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And that’s a wrap

This trip was one of the most amazing experiences of my life. Not only did I learn a ton, but I also discovered how fun and rewarding field biology can be.

In visiting both the tropical rainforests and coral reefs of Belize, we were able to experience the two most biologically diverse ecosystems on the planet. Though at first glance these ecosystems may seem very different, they actually share many characteristics that may contribute to their amazing biodiversity. Both tend to exist in the tropics (as seen by the existence of both in Belize), where stable temperatures, large amounts of sunlight, and/or long evolutionary lineages may contribute to extreme biodiversity. Additionally, both rainforests and coral reefs often exist in nutrient-poor environments, and thus nutrients are cycled through the communities rather efficiently.

The rainforest and coral reefs had incredible structural diversity. In general, the rainforest’s structure was provided mostly by plants, while the reef’s was provided mostly by coral colonies. With so much structural diversity comes the creation of a plethora of niches for species to inhabit, thus allowing for many species to exist in the same ecosystem. In both areas, we saw countless species from many different taxa, some of which seemed similar but in reality had slightly different ecological roles. The species compositions of the rainforest and coral reefs were of course very unique. For example, very few mammal species exist in the Belizean reef environments, but a large diversity of mammals exists in the Chiquibul forest.

One specific similarity that I noticed between the rainforest and reefs was the complexity of their trophic pyramids. For example, on a coral reef, a great barracuda could eat a Nassau grouper, who could eat a bluestriped grunt, who could eat a clam, who may filter feed on plankton. This complexity is very interesting, and as the “expert” on mammals and piscivorous fish, I found it really exciting to be able to observe some top predators in the wild.

The only thing that this course did not provide me with was a sighting of a wild jaguar (which only means I need to go back!). It really was everything I could have hoped for. There was more scientific methodology practice than I had expected, but I think this was very helpful for learning about how science works in the field. My favorite part of EBIO 319 was just being able to explore the rainforest ecosystem, whether through early morning walks or camera trap images. My least favorite part was probably the pre-trip preparation (which was a bit stressful), but I think it all paid off in the end.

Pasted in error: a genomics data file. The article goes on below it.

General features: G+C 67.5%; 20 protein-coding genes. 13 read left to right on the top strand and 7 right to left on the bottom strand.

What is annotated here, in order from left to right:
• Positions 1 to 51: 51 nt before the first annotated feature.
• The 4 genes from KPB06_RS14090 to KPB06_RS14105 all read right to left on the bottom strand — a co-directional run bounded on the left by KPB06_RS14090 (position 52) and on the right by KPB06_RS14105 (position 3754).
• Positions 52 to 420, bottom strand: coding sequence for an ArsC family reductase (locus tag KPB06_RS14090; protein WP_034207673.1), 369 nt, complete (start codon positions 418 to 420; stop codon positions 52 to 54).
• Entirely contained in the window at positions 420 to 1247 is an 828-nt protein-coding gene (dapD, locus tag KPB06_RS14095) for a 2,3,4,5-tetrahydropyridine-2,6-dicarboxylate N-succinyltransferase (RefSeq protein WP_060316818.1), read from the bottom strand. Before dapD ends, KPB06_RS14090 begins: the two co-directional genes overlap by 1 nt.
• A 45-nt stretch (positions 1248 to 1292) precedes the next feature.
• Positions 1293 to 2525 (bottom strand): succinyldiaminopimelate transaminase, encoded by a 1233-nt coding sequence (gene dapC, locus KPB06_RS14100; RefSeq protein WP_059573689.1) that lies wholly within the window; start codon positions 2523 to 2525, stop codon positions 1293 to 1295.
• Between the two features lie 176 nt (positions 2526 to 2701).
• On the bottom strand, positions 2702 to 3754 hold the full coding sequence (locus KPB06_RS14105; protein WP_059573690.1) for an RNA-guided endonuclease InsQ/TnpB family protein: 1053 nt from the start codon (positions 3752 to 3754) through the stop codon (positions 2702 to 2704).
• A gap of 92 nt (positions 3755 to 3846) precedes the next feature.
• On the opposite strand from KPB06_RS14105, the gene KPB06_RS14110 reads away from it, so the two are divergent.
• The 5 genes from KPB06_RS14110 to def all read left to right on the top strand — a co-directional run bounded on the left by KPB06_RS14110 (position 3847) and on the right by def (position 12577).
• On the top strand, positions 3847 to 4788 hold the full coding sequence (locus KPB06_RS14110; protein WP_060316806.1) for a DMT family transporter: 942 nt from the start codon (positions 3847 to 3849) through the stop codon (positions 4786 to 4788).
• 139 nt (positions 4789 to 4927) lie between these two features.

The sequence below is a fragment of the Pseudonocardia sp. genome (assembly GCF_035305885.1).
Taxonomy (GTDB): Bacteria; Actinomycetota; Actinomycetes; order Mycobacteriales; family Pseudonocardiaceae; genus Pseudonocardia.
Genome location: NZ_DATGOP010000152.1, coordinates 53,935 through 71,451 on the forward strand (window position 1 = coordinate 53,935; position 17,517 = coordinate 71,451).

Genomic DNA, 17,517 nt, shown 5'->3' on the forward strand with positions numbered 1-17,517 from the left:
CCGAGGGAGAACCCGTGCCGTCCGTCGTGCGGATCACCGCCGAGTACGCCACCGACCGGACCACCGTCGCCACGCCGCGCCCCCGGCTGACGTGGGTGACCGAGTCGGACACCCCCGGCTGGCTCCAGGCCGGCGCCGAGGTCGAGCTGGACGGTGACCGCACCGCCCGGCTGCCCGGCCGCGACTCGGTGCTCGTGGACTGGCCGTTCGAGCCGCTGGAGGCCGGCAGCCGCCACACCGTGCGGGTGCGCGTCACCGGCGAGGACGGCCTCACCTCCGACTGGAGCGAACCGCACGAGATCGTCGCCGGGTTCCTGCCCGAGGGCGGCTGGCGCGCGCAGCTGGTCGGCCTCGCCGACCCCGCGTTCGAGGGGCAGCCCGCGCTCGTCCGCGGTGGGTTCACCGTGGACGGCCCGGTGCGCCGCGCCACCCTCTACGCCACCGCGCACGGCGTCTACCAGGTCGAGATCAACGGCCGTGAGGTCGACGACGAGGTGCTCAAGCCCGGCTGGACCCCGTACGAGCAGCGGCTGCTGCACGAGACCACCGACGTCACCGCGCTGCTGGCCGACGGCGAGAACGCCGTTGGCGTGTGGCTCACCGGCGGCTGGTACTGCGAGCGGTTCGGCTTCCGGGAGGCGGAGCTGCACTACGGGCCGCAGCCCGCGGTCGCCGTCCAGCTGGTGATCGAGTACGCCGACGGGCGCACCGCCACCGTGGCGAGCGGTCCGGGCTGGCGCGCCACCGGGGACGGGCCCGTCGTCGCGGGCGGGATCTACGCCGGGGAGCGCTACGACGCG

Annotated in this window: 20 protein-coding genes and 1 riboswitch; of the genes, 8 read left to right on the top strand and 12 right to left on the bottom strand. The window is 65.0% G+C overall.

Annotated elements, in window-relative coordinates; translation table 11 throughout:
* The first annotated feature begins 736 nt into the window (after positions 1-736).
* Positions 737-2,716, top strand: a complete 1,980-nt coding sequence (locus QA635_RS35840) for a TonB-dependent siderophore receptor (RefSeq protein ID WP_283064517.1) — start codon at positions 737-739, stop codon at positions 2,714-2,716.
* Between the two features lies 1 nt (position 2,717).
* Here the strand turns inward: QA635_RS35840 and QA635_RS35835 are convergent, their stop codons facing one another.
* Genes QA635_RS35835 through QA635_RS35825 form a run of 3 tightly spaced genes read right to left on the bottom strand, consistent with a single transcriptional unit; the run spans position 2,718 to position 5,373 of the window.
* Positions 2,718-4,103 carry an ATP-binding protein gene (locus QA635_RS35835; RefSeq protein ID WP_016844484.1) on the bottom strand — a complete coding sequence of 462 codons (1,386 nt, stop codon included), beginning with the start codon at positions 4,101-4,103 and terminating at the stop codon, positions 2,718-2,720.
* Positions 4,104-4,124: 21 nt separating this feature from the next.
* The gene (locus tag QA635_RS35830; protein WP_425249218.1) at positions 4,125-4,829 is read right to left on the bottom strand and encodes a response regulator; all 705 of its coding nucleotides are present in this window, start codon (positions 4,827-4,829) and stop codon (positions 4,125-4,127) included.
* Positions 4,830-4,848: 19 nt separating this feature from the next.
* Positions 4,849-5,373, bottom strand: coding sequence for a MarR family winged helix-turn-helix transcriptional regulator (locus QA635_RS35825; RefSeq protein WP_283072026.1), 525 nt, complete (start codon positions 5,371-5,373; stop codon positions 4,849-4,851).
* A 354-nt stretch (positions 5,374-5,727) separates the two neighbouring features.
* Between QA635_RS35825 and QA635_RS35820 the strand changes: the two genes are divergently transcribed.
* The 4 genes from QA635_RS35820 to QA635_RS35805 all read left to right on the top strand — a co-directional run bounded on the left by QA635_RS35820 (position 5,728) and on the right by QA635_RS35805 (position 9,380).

Three of the most important things that I learned on this trip:
1) Living in a more sustainable way, by focusing on true needs (like hydrate or die) rather than superfluous wants, is incredibly rewarding and strengthening.
2) Seeing an elusive creature (such as a tayra) in the wild, even if it took hours or days of seeing nothing, is absolutely worth the effort.
3) Even with little sleep, few snacks, no internet, cold showers, limited electricity, and lots of ticks, field work felt rejuvenating!

Overall, a completely unbelizeable experience!
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Day 8: : A Heartfelt Departure from Las Cuevas

Today, I left my forest haven. It’s certainly been a wild ride with my cockroach buddies, witnessing firsthand the cockroach species of Belize. While I didn’t mean the farewell to be sentimental, sometimes nature has its own plans. As I prepared to pack my belongings onto the (very late) bus, I noticed a small cockroach that I had identified previously in my records running across the open clearing towards me. This was strange to me, as it was the middle of the day, and the roach was terribly exposed in the open field. It seemed in a bit of a hurry, so I let it keep on with its business. However, deep inside me, I almost felt a sentimental connection with the roach, bidding it farewell as I drove in the class bus to our new lodgings in preparation for Glover’s Reef.


We drove from Las Cuevas and stopped at the Belize Zoo Lodge after a few hours of finagling with a mixed up bus schedule. At the zoo, we had the opportunity to see up close the mammals that inhabited the forest surrounding the Las Cuevas research station (the Chiquibul forest). The zoo staff showed the various big cats like jaguars, ocelots, and pumas and shared the backstories behind how the zoo obtained these beautiful felines. Many of the creatures from the zoo were rescued by the forestry departments, either from neglectful pet owners or simply weaker individuals from the wild.